Marketing and the Business of the Dead

For a band whose Haight-Ashbury origins celebrated an aversion to capitalism, the Grateful Dead have emerged as a powerful example to a variety of business theorists, scholars, and academics. David Meerman Scott and Brian Halligan are the latest to delve into the band’s remarkable commercial success, condensing the thirty-year history of the Grateful Dead into a series of pithy lessons to guide managers through the rapidly shifting terrain of marketing today. Their book, Marketing Lessons from the Grateful Dead, provided them with a unique opportunity to truly combine their passions: as marketing professionals, business writers—and Deadheads.

Published by Wiley and just released, the book is getting good press, helped by the authors’ promotional tour—one that also allows them to catch a few summer shows by Furthur and the Rhythm Devils.

Scott and Halligan join a distinguished roster of scholars who have studied the band’s business model. Dr. Barry Barnes, a professor at Nova Southeastern University, is the most prolific and well known academic business scholar who has focused on the band, but a number of business scholars and analysts have long recognized the significance of how the band’s freewheeling marketing acumen and fanatically loyal customer base helped make the Dead one of the most unlikely economic powerhouses in an industry known for its fickle nature.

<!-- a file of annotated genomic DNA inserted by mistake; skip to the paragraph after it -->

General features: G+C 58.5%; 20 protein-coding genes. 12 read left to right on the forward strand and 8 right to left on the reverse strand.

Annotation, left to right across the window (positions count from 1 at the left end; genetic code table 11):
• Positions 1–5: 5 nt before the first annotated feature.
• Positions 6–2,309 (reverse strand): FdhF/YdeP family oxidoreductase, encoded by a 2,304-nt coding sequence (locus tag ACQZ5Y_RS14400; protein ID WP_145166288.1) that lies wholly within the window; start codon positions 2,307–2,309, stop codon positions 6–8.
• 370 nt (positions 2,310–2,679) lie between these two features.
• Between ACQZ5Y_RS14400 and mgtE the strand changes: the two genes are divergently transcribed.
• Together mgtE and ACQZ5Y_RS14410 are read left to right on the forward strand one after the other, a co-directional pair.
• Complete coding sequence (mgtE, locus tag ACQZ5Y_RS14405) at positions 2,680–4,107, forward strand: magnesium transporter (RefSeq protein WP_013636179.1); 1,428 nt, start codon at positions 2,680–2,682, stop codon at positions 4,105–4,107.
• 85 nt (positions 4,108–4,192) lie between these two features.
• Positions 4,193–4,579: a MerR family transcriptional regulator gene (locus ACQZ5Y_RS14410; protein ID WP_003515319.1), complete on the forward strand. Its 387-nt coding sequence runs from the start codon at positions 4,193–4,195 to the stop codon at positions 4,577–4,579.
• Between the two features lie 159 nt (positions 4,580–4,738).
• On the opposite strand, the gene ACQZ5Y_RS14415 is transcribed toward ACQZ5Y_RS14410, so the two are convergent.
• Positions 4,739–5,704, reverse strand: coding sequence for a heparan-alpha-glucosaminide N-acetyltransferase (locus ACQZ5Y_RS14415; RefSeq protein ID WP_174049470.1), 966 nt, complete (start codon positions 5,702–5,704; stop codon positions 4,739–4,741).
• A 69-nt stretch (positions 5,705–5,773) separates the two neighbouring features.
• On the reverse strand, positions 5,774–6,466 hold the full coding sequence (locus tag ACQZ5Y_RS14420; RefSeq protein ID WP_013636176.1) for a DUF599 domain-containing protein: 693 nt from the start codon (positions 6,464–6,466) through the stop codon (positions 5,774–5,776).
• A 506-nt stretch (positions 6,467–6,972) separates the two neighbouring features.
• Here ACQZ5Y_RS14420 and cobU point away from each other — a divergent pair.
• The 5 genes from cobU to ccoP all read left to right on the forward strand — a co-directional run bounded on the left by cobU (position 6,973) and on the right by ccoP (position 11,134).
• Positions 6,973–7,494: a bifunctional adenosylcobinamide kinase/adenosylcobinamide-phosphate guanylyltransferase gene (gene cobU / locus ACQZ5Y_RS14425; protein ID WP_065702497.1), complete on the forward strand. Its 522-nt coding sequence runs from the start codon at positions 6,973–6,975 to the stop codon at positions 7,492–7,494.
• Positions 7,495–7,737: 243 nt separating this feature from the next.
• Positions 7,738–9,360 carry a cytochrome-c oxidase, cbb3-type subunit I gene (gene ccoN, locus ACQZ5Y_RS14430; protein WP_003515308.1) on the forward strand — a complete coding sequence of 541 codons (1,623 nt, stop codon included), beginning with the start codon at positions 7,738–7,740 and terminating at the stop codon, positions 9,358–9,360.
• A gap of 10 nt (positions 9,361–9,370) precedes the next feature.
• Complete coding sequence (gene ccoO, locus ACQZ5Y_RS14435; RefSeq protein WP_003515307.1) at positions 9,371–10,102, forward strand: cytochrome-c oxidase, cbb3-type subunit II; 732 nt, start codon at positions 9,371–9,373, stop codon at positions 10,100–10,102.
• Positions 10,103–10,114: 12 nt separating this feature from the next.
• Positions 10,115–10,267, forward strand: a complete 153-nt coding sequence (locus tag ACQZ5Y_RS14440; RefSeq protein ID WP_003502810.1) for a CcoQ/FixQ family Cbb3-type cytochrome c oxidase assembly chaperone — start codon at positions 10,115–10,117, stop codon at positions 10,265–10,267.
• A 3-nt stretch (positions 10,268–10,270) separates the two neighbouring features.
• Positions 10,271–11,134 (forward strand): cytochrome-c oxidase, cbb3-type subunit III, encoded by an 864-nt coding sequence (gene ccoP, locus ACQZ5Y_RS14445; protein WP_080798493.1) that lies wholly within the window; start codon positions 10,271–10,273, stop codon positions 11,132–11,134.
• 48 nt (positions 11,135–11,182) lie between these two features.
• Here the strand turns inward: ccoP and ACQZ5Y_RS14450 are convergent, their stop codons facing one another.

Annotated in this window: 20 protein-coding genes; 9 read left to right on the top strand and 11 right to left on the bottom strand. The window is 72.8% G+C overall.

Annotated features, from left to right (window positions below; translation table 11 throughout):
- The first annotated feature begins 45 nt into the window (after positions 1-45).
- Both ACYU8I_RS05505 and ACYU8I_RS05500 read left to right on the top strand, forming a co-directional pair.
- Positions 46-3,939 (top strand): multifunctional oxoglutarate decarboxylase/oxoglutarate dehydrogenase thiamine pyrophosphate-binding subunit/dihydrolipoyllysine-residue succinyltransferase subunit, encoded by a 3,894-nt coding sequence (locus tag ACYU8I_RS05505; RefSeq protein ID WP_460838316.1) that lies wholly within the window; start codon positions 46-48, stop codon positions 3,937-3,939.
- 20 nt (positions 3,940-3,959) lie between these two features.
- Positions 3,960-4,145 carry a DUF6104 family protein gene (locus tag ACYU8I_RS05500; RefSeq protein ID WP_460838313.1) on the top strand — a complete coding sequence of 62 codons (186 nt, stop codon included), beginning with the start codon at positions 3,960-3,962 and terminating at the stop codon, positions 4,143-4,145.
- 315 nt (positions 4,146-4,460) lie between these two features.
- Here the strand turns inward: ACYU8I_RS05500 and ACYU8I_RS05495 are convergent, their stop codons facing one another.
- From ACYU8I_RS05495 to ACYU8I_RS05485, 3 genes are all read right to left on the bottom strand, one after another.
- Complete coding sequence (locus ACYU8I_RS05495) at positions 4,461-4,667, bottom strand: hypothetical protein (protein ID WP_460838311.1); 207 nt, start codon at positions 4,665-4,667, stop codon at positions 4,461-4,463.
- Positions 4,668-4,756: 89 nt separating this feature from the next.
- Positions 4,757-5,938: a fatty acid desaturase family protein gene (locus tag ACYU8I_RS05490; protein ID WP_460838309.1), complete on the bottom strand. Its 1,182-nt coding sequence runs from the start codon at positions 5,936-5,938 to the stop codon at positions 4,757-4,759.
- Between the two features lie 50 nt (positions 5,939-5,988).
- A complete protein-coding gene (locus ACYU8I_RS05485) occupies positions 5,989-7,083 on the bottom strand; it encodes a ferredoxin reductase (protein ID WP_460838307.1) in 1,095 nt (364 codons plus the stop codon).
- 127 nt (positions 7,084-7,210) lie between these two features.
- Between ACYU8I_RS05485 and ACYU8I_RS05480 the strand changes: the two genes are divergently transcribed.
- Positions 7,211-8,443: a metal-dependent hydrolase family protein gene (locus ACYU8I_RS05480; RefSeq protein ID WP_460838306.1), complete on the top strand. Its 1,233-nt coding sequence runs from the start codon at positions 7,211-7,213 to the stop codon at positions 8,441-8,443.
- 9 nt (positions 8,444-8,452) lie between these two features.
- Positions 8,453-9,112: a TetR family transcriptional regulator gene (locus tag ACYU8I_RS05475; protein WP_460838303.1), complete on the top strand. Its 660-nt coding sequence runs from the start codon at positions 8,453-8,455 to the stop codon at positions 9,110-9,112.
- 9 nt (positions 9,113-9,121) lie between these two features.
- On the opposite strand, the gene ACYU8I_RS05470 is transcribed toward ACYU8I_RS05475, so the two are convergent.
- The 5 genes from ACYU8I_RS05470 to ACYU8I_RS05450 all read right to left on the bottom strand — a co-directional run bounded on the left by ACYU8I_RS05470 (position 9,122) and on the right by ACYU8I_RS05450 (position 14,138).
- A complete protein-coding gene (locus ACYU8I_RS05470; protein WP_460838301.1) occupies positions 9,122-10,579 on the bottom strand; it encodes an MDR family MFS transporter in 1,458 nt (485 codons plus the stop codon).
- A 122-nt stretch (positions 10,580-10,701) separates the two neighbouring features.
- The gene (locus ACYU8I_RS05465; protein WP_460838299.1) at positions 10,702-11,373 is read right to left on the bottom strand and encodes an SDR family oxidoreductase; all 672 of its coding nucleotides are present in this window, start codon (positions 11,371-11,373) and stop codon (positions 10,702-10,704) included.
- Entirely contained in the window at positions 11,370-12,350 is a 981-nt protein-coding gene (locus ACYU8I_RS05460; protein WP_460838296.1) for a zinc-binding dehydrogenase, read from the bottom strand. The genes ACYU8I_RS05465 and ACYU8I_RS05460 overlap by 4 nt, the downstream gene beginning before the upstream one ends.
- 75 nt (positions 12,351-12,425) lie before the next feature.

The lessons of that approach have not been lost on other Dead scholars, most of whom have had to address the stigma of the band’s countercultural origins and trappings. Unique among the welter of scholarly approaches to the Dead phenomenon, business theorists tend to ignore that stigma—the band’s success, and their maverick approach to courting that success, are sufficient to warrant the attention. To historians, that approach is refreshing because it foregrounds the band’s commercial success, making the point that the Dead’s artistic and commercial success are inextricably entwined; a professional band is, after all, an enterprise that is predicated—and depends—on both.

Their success also allowed the Dead to be generous, and their altruism was another lesson Scott and Halligan took to heart, donating a portion of their advance and earnings to support the Grateful Dead Archive at UC Santa Cruz. It is a wonderful acknowledgment of the old-fashioned ideals that informed the Dead phenomenon, and that now have taken root in its study. Scholars from a wide variety of disciplines will find Marketing Lessons from the Grateful Dead a thought-provoking and informative read.

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